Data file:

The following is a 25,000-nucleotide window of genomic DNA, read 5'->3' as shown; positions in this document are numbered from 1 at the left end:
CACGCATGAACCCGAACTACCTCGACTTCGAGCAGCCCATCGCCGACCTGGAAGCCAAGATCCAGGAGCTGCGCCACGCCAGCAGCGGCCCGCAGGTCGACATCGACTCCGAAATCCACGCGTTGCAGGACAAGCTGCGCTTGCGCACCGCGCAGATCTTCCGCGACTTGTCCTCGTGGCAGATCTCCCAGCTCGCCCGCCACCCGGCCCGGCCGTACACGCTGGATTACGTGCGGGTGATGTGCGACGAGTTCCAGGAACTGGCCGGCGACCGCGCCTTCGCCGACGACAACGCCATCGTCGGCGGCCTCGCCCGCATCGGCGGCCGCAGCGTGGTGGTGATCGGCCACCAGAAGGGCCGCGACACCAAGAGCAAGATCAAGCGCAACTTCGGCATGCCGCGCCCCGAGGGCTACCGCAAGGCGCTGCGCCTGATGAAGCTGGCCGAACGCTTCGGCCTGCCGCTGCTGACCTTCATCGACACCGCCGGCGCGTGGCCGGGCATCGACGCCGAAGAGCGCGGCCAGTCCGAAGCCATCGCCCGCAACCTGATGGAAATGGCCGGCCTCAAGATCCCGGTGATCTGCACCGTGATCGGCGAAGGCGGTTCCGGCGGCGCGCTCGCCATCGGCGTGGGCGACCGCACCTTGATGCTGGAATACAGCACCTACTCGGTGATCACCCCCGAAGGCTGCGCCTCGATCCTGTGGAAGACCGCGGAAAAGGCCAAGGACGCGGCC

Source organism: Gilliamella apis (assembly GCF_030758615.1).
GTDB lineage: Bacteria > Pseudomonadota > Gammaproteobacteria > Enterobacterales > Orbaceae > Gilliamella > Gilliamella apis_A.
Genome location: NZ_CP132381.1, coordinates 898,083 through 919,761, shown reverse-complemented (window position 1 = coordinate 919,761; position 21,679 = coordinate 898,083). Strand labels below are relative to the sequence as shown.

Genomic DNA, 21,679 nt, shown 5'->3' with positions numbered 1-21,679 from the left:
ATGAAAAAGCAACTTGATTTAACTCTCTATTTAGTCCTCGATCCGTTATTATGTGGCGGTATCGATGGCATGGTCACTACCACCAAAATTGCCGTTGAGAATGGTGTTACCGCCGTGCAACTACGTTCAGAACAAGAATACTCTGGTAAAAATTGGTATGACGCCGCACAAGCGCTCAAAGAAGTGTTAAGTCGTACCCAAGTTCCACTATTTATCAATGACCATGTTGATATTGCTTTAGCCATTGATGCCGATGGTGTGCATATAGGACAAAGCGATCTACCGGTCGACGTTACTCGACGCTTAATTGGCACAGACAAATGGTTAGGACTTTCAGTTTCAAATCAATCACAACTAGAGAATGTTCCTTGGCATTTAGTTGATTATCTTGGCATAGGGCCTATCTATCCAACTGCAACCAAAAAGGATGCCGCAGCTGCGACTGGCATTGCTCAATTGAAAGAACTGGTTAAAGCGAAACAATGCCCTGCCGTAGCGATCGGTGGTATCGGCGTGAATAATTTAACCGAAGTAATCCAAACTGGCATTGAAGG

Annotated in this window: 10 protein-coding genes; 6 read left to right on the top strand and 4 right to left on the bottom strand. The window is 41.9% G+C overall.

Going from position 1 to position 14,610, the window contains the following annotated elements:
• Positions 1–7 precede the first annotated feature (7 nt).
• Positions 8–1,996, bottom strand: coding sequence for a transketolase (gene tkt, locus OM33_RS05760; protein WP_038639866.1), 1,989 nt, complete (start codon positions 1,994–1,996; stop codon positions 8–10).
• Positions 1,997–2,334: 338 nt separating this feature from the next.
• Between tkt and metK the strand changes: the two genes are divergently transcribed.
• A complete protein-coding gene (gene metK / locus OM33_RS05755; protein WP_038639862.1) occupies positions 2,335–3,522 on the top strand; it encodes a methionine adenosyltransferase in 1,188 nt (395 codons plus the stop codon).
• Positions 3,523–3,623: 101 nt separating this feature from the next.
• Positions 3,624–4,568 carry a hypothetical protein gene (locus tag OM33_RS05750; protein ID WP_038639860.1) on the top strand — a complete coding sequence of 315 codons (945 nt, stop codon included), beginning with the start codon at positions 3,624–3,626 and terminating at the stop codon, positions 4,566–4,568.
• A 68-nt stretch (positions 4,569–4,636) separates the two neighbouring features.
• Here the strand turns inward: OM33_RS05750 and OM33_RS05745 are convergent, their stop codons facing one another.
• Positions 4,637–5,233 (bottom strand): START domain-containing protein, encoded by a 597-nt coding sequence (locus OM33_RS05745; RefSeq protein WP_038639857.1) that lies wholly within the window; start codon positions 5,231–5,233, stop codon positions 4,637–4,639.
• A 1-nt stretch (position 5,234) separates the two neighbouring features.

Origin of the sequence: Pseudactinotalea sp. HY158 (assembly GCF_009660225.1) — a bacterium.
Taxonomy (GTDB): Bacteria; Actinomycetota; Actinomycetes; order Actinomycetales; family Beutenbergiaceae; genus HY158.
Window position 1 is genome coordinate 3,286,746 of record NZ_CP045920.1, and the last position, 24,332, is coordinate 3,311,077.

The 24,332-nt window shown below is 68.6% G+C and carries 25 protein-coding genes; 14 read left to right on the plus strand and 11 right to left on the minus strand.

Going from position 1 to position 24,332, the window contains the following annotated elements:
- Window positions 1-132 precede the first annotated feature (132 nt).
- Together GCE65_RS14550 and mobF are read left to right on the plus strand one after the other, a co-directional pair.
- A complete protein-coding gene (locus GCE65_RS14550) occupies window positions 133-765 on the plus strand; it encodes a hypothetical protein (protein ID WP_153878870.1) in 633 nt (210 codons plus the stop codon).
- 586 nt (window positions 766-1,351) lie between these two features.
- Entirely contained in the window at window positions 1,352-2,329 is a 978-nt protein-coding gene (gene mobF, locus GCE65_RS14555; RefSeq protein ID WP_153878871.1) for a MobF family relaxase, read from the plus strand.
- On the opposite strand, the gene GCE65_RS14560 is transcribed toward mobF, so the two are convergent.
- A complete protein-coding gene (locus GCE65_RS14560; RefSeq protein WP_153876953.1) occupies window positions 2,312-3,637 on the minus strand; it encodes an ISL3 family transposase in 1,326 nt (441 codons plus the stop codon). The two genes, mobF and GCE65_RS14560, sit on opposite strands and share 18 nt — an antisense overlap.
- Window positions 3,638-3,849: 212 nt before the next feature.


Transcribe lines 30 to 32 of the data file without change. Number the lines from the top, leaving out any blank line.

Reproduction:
- Entirely contained in the window at window positions 1,352-2,329 is a 978-nt protein-coding gene (gene mobF, locus GCE65_RS14555; RefSeq protein ID WP_153878871.1) for a MobF family relaxase, read from the plus strand.
- On the opposite strand, the gene GCE65_RS14560 is transcribed toward mobF, so the two are convergent.
- A complete protein-coding gene (locus GCE65_RS14560; RefSeq protein WP_153876953.1) occupies window positions 2,312-3,637 on the minus strand; it encodes an ISL3 family transposase in 1,326 nt (441 codons plus the stop codon). The two genes, mobF and GCE65_RS14560, sit on opposite strands and share 18 nt — an antisense overlap.